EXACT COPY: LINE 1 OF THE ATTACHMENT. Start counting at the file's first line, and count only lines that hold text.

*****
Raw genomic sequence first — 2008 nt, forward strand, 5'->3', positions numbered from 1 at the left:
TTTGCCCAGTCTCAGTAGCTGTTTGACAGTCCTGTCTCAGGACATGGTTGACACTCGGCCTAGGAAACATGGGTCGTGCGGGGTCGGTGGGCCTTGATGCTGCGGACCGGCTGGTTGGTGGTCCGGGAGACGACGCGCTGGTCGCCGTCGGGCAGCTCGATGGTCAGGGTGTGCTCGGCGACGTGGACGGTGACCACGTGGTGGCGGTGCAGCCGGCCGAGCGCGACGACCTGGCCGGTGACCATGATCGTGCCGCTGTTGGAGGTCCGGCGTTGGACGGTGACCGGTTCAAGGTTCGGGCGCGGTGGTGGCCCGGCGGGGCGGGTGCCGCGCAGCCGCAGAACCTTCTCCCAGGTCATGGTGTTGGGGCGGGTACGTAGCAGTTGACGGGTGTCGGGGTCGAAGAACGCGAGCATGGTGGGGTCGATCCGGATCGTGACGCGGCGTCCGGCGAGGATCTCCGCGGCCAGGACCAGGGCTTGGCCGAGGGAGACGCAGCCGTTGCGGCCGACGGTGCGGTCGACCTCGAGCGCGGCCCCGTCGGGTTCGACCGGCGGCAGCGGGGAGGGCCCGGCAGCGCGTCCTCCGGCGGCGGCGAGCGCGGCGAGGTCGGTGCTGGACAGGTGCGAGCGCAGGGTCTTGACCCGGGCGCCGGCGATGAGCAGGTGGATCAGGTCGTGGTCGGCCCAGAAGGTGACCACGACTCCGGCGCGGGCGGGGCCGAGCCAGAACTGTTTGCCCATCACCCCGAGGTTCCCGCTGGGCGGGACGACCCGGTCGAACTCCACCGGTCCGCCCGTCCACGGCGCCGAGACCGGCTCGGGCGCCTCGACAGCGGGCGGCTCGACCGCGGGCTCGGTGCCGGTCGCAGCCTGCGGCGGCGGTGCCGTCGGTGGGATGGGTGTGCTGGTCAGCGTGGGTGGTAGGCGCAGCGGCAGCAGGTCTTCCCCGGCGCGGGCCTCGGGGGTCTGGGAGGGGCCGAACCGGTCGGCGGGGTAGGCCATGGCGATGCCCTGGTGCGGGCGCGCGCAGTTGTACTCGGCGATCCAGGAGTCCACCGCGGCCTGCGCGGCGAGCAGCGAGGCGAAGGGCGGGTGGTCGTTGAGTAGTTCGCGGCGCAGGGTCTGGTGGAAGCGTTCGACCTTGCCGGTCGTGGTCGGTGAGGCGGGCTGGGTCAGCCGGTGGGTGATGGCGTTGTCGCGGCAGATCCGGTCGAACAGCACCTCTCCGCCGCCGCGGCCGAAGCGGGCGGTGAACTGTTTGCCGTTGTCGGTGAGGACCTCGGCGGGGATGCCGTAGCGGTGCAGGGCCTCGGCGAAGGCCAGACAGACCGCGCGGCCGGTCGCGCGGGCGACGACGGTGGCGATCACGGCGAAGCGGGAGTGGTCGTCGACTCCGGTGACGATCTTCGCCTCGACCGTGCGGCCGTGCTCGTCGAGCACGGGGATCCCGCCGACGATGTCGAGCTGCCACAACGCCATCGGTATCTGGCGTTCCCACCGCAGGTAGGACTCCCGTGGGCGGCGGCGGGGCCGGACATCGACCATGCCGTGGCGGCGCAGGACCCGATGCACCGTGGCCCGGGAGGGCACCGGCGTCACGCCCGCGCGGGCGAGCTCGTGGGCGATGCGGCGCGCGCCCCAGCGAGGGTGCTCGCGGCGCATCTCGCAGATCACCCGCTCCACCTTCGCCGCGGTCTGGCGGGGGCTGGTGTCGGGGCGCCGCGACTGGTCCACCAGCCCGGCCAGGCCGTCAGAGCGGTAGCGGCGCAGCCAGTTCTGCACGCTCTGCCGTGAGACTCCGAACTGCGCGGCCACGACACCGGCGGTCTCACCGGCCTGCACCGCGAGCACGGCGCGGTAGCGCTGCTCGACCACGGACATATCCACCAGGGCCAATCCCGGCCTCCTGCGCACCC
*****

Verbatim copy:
Raw genomic sequence first — 2008 nt, forward strand, 5'->3', positions numbered from 1 at the left: